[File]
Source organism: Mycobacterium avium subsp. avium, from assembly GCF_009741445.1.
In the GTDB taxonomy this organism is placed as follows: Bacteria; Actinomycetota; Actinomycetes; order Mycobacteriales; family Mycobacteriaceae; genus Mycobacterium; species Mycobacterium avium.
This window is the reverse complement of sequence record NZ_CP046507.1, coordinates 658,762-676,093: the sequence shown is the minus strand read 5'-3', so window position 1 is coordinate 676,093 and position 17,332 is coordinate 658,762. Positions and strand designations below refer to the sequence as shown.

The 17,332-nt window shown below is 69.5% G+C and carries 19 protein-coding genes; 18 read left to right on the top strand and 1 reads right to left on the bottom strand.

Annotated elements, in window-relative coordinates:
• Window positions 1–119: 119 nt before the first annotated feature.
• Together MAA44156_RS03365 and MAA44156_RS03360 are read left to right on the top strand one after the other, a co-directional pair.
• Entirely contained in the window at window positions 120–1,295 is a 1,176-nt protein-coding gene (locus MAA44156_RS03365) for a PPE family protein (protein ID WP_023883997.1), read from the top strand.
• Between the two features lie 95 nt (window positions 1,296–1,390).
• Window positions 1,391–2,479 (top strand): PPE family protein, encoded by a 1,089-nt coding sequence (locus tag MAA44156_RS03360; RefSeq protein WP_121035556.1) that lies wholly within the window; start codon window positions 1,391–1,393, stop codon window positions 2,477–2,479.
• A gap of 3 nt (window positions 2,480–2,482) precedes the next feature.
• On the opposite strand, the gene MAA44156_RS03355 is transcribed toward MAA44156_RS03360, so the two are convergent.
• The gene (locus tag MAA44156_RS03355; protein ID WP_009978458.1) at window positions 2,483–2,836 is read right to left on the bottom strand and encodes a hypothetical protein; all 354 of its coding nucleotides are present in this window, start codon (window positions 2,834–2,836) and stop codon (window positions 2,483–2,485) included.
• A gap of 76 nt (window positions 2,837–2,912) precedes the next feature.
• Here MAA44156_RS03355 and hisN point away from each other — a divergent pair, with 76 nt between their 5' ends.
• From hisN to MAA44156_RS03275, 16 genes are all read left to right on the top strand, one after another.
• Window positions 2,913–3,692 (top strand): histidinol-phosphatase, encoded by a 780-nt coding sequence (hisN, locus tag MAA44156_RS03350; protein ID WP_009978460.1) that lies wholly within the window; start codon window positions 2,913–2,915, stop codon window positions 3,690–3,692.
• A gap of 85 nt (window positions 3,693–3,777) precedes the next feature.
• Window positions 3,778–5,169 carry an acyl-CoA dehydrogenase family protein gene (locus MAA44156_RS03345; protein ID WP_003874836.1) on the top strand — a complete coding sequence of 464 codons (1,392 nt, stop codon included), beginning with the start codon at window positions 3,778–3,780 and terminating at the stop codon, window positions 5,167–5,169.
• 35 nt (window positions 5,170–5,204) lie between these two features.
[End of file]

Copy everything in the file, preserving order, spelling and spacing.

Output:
Source organism: Mycobacterium avium subsp. avium, from assembly GCF_009741445.1.
In the GTDB taxonomy this organism is placed as follows: Bacteria; Actinomycetota; Actinomycetes; order Mycobacteriales; family Mycobacteriaceae; genus Mycobacterium; species Mycobacterium avium.
This window is the reverse complement of sequence record NZ_CP046507.1, coordinates 658,762-676,093: the sequence shown is the minus strand read 5'-3', so window position 1 is coordinate 676,093 and position 17,332 is coordinate 658,762. Positions and strand designations below refer to the sequence as shown.

The 17,332-nt window shown below is 69.5% G+C and carries 19 protein-coding genes; 18 read left to right on the top strand and 1 reads right to left on the bottom strand.

Annotated elements, in window-relative coordinates:
• Window positions 1–119: 119 nt before the first annotated feature.
• Together MAA44156_RS03365 and MAA44156_RS03360 are read left to right on the top strand one after the other, a co-directional pair.
• Entirely contained in the window at window positions 120–1,295 is a 1,176-nt protein-coding gene (locus MAA44156_RS03365) for a PPE family protein (protein ID WP_023883997.1), read from the top strand.
• Between the two features lie 95 nt (window positions 1,296–1,390).
• Window positions 1,391–2,479 (top strand): PPE family protein, encoded by a 1,089-nt coding sequence (locus tag MAA44156_RS03360; RefSeq protein WP_121035556.1) that lies wholly within the window; start codon window positions 1,391–1,393, stop codon window positions 2,477–2,479.
• A gap of 3 nt (window positions 2,480–2,482) precedes the next feature.
• On the opposite strand, the gene MAA44156_RS03355 is transcribed toward MAA44156_RS03360, so the two are convergent.
• The gene (locus tag MAA44156_RS03355; protein ID WP_009978458.1) at window positions 2,483–2,836 is read right to left on the bottom strand and encodes a hypothetical protein; all 354 of its coding nucleotides are present in this window, start codon (window positions 2,834–2,836) and stop codon (window positions 2,483–2,485) included.
• A gap of 76 nt (window positions 2,837–2,912) precedes the next feature.
• Here MAA44156_RS03355 and hisN point away from each other — a divergent pair, with 76 nt between their 5' ends.
• From hisN to MAA44156_RS03275, 16 genes are all read left to right on the top strand, one after another.
• Window positions 2,913–3,692 (top strand): histidinol-phosphatase, encoded by a 780-nt coding sequence (hisN, locus tag MAA44156_RS03350; protein ID WP_009978460.1) that lies wholly within the window; start codon window positions 2,913–2,915, stop codon window positions 3,690–3,692.
• A gap of 85 nt (window positions 3,693–3,777) precedes the next feature.
• Window positions 3,778–5,169 carry an acyl-CoA dehydrogenase family protein gene (locus MAA44156_RS03345; protein ID WP_003874836.1) on the top strand — a complete coding sequence of 464 codons (1,392 nt, stop codon included), beginning with the start codon at window positions 3,778–3,780 and terminating at the stop codon, window positions 5,167–5,169.
• 35 nt (window positions 5,170–5,204) lie between these two features.